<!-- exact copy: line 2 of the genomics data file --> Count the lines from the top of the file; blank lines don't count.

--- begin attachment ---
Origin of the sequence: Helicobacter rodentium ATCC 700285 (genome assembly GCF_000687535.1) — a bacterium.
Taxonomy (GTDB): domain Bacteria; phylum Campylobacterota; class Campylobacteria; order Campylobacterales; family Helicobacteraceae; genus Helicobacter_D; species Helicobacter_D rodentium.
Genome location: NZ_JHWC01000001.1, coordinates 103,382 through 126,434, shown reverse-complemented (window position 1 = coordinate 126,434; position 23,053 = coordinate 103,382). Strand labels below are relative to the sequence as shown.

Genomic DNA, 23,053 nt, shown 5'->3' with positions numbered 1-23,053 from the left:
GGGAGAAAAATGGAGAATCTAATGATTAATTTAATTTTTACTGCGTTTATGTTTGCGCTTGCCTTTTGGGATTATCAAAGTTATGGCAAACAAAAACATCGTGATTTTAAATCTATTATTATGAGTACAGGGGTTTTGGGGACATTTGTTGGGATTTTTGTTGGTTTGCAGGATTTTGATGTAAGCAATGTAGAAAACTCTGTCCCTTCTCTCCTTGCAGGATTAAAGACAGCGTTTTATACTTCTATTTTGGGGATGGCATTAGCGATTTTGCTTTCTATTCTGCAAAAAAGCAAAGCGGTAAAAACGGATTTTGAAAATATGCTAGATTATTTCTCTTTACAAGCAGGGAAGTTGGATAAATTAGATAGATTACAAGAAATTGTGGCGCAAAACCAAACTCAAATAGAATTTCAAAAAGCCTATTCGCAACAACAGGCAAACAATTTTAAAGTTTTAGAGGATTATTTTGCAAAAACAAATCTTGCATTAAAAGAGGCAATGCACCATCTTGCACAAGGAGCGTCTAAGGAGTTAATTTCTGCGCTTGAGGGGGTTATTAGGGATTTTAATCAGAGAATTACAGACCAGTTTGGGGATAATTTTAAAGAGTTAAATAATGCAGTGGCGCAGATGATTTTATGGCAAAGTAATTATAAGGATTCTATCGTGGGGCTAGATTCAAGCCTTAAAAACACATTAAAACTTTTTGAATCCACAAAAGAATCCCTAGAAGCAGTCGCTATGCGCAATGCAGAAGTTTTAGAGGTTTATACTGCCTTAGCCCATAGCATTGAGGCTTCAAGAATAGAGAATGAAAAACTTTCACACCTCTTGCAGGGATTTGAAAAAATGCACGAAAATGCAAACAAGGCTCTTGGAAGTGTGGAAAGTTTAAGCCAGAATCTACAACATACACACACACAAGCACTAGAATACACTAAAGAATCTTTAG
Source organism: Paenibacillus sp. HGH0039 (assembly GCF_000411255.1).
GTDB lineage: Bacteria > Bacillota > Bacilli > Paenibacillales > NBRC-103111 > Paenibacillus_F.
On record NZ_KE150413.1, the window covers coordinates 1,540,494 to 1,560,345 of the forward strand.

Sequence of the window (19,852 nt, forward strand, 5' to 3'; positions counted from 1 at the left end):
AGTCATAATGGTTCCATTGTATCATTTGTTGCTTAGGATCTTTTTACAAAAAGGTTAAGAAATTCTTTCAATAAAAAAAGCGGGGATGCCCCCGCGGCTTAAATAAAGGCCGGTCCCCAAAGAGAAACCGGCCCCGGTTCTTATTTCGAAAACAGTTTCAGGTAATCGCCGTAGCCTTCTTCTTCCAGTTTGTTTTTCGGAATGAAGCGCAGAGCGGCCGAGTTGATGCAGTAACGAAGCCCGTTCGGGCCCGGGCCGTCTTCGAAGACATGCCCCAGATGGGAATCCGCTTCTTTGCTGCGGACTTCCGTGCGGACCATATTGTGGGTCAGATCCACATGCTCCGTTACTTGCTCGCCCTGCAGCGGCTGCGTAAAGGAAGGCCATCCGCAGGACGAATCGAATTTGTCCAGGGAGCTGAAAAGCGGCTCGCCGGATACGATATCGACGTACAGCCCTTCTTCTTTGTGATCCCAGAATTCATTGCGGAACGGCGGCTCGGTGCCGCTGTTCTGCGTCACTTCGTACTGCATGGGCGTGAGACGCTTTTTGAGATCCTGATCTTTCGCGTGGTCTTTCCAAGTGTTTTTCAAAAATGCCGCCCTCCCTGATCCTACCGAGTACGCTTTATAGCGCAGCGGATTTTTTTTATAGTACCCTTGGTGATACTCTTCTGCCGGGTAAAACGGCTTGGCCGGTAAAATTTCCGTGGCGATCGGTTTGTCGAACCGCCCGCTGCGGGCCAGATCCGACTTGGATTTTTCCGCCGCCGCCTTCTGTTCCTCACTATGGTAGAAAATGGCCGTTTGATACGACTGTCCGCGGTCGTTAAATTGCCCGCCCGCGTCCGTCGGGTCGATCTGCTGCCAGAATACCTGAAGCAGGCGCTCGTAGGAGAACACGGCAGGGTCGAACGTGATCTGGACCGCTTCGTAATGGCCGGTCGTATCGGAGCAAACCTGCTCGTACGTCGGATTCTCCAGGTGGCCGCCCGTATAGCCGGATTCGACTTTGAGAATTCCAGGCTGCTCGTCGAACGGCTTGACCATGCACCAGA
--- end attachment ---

Taxonomy (GTDB): domain Bacteria; phylum Campylobacterota; class Campylobacteria; order Campylobacterales; family Helicobacteraceae; genus Helicobacter_D; species Helicobacter_D rodentium.